For those hard-to-remember semiannual chores, it may be helpful to create a "daylight saving" to do list. Here are some ideas from my list to get you started.
1. Right after you change your clocks, change your smoke detector batteries. It only costs a few dollars for new batteries, and it could save your life.
2. Replace air filters in your heating/air conditioning system. This should be done at least every six months, or more often if you have pets or run your system a lot. If you have central air, daylight saving time may also be a good time to schedule professional duct cleaning.
3. Check your credit report. The website annualcreditreport.com offers free, secure copies of your credit report from the three major companies once a year. You can also request reports by phone by calling 1-877-322-8228. I like to check one after new year's and the others at the two daylight saving times. I usually go alphabetically: Equifax in January, Experian in the spring, and TransUnion in the fall.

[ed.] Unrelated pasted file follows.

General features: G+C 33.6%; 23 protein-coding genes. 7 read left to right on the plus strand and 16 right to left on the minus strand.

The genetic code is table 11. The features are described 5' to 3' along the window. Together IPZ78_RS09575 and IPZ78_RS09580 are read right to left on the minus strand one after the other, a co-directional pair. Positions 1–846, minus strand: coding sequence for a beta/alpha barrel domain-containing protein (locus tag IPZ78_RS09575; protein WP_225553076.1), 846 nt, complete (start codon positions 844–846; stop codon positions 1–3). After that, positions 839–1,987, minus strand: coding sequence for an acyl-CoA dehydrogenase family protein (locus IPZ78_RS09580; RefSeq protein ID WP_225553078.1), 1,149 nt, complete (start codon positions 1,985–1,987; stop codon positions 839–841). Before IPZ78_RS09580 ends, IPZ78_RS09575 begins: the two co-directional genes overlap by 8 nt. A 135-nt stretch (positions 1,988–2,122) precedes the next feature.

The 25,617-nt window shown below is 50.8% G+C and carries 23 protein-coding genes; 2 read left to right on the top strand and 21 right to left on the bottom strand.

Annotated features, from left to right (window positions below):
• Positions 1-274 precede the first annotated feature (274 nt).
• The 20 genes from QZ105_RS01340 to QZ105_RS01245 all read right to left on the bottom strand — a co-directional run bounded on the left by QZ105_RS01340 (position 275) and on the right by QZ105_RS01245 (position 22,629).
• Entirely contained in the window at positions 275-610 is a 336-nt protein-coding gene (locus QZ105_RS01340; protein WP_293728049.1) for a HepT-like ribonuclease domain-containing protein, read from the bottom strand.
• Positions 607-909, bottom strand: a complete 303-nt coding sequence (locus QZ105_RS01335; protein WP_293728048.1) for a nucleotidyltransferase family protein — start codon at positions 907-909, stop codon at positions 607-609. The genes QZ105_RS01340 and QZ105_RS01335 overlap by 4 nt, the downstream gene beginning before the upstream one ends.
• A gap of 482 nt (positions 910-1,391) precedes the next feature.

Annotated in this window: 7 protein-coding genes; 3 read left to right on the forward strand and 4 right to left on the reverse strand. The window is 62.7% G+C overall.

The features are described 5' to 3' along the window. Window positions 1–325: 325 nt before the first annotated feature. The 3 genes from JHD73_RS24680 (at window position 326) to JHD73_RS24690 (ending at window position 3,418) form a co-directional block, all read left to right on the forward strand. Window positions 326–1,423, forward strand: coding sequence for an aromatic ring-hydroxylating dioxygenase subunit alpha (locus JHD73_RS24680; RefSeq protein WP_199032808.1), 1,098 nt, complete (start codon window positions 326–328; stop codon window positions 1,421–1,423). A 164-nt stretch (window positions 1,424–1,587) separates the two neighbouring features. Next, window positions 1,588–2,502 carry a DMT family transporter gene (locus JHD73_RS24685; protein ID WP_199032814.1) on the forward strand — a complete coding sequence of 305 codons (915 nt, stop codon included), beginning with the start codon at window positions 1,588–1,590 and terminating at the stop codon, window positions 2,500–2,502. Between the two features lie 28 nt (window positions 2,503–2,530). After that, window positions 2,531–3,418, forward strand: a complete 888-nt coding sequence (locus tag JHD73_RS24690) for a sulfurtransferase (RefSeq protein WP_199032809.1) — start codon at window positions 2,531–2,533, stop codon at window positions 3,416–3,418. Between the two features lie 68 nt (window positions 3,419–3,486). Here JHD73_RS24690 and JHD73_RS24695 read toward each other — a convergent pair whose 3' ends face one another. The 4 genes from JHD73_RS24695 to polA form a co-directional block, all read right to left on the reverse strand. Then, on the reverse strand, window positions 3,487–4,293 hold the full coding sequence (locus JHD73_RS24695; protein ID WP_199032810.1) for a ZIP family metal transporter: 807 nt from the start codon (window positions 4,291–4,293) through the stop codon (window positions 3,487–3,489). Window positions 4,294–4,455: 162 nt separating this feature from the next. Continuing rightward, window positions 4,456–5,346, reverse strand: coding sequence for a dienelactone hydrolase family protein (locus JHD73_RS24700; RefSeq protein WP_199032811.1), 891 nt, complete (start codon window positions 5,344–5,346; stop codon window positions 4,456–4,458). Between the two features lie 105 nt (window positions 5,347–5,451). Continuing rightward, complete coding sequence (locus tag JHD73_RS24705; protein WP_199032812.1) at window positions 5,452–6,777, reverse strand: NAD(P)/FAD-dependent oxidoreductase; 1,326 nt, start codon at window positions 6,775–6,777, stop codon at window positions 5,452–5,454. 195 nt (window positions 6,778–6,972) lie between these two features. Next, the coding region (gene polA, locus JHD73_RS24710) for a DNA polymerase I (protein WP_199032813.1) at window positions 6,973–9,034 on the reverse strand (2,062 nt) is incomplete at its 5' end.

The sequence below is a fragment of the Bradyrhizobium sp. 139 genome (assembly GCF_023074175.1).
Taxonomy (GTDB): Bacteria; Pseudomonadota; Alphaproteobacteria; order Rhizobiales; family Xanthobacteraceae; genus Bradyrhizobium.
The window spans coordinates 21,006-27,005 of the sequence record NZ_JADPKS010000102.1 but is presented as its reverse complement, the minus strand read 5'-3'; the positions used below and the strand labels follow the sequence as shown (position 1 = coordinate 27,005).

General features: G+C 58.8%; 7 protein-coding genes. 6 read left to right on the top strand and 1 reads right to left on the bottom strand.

4. Replace your car's windshield wipers. It's best to replace your windshield wipers ever six months, or more often if you have a long commute or park outdoors. You can measure your wipers, buy replacements for about $5 to $15 each, and install them yourself. Or, ask your mechanic to do it, possibly in combination with an oil change or inspection.
5. Replace your car's air filter. Either ask your mechanic to do it, or do it yourself. Air filters cost about $10 to $50, and your auto parts store will have guides on which filter your car uses. Although the task can be a little dirty, it doesn't take a whole lot of know-how to change the filter. Just make sure you let your car's engine cool down before opening up the hood.
6. Add your own items to this list. For example, my vacuum cleaner needs a filter replaced every six months. There is no way I would remember to do that without my daylight saving list!